I have spent several weeks now reflecting on this concept of Community Supported Agriculture, (which, when I say it in my head, has strong pauses in between each word, to leave room for emphasis, and reflection) as it pertains to our conception of food, and our conception of farming. As a farmer, I always thought of CSAs in terms of the service, the support, that a farmer was offering a community, believing the provisions of the farmer were paramount in a CSA farm. The farmer offers skills, knowledge, time, and labor to grow the best possible produce for a group of people to eat, while also providing the community with open and productive land—a place to connect with the earth, cultivated and natural ecosystems, plants and animals, and other human-members of the community. And while this vision of CSA is true, in recent weeks it has become evident how limited this idea of CSA is, as the depth of the relationship between myself and my community manifests again and again in my daily life. The support extended to us by the community feels palpable, the generosity absolute—I am being provided for in such a clear and complete way, and my work as a farmer (and a community member), directly comes out of the support which I am given. From my housing needs to my health care needs, the time and energy of so many gifted members of the community who freely give their work to the farm, the land on which the produce is grown—we are being supported.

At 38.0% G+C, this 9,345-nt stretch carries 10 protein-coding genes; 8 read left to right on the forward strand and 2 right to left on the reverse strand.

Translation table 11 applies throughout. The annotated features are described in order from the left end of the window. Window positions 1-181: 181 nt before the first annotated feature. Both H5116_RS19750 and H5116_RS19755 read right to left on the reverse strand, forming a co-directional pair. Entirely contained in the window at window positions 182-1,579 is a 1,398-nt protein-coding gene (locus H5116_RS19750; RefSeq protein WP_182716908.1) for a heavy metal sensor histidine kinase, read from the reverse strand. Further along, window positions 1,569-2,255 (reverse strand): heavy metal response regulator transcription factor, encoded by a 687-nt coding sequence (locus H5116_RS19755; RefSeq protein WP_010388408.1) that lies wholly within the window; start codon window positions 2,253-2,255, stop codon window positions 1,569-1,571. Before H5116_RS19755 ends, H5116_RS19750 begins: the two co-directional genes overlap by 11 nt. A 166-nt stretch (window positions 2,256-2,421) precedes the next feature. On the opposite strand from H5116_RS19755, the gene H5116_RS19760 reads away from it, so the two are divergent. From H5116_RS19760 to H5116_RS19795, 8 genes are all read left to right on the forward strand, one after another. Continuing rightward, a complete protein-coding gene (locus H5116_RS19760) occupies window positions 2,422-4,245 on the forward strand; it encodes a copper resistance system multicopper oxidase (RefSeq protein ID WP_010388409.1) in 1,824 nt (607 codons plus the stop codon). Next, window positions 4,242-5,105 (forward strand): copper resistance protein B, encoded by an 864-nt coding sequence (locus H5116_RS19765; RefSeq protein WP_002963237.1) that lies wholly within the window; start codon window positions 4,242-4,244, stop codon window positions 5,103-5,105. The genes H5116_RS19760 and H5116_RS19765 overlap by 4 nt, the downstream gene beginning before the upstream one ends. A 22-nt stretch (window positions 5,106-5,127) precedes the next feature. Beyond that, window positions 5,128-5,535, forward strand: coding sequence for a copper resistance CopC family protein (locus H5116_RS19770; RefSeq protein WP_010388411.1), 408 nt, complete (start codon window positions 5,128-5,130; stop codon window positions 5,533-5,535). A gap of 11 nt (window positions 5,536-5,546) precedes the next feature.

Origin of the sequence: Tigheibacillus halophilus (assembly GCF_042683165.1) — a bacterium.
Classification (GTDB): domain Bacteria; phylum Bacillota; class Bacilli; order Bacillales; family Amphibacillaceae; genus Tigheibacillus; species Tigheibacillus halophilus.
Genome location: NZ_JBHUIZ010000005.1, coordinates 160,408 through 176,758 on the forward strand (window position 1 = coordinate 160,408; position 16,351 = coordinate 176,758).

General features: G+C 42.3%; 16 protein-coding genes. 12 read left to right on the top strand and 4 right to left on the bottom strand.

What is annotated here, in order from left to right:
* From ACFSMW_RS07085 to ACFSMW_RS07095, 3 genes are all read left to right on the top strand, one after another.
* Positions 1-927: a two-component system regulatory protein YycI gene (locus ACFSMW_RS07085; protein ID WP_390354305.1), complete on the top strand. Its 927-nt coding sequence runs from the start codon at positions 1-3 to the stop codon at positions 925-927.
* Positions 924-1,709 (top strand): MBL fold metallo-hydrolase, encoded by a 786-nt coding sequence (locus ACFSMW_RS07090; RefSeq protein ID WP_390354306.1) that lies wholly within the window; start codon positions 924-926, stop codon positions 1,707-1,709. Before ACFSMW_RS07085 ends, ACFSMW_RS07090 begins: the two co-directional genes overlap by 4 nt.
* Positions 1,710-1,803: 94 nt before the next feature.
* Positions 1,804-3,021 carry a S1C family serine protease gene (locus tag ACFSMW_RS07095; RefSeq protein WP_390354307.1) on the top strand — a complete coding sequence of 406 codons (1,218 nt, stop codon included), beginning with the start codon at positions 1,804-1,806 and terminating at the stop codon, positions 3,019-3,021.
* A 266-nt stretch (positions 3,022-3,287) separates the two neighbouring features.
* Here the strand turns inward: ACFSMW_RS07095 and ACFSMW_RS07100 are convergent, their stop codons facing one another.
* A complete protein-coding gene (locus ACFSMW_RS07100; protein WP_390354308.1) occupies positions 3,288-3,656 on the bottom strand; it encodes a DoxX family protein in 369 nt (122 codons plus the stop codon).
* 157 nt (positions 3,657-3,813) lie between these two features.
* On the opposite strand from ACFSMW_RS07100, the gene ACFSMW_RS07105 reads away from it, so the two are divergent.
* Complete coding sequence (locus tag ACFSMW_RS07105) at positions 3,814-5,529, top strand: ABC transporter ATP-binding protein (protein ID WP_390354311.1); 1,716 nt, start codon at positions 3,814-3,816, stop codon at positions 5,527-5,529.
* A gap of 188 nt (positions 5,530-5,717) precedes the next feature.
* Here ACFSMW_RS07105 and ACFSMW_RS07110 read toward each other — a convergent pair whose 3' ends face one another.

A few images of our work these pasts few weeks...
(above) Sheila, Marina (of Shoving Leopard CSA), Justin, and Anthony, dig and level the foundation for the rocketstove.
Jen, Justin, Anthony, and our friend Lisa from Philmont test a "mock" rocket stove outside before constructing the real deal in the greenhouse.
Jen prepares the clay for making into clay slip and cob
to construct our germination bench for the seedlings.
Anthony and Justin laying brick.
The beginning of the rocketstove: the firebox and chimney.
The chimney viewed from above, insulated with clay slip and perlite.
A Late-Winter Recipe (or early Spring)
...adapted from one of my favorite food blogs: Smitten Kitchen... perfect for mid-March, if you've been hitting-up the farmer's markets and eating storage vegetables all winter, you might be ready for a little carrot adventure (plus, carrots will be one of the first CSA crops coming in early summer, so get ready!)
Carrot Salad with Harissa, Feta and Mint
3/4 pound carrots, peeled, trimmed and coarsely grated